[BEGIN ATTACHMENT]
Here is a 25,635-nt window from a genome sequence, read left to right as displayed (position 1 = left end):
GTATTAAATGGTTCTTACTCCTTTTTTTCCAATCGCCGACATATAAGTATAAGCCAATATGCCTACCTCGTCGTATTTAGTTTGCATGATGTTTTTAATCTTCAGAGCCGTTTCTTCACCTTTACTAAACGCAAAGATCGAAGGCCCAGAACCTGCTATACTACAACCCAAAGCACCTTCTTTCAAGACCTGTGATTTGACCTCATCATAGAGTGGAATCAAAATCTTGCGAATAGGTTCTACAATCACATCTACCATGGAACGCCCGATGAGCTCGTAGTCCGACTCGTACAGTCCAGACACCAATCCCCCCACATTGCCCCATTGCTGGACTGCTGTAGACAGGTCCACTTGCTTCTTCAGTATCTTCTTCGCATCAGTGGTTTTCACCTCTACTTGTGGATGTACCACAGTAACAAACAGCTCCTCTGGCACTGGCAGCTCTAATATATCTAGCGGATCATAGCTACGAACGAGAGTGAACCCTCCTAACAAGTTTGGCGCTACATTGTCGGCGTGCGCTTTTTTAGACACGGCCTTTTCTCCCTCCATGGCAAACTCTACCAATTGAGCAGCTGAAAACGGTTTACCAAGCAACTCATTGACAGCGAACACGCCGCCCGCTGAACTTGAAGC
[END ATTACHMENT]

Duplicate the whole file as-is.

Here is a 25,635-nt window from a genome sequence, read left to right as displayed (position 1 = left end):
GTATTAAATGGTTCTTACTCCTTTTTTTCCAATCGCCGACATATAAGTATAAGCCAATATGCCTACCTCGTCGTATTTAGTTTGCATGATGTTTTTAATCTTCAGAGCCGTTTCTTCACCTTTACTAAACGCAAAGATCGAAGGCCCAGAACCTGCTATACTACAACCCAAAGCACCTTCTTTCAAGACCTGTGATTTGACCTCATCATAGAGTGGAATCAAAATCTTGCGAATAGGTTCTACAATCACATCTACCATGGAACGCCCGATGAGCTCGTAGTCCGACTCGTACAGTCCAGACACCAATCCCCCCACATTGCCCCATTGCTGGACTGCTGTAGACAGGTCCACTTGCTTCTTCAGTATCTTCTTCGCATCAGTGGTTTTCACCTCTACTTGTGGATGTACCACAGTAACAAACAGCTCCTCTGGCACTGGCAGCTCTAATATATCTAGCGGATCATAGCTACGAACGAGAGTGAACCCTCCTAACAAGTTTGGCGCTACATTGTCGGCGTGCGCTTTTTTAGACACGGCCTTTTCTCCCTCCATGGCAAACTCTACCAATTGAGCAGCTGAAAACGGTTTACCAAGCAACTCATTGACAGCGAACACGCCGCCCGCTGAACTTGAAGC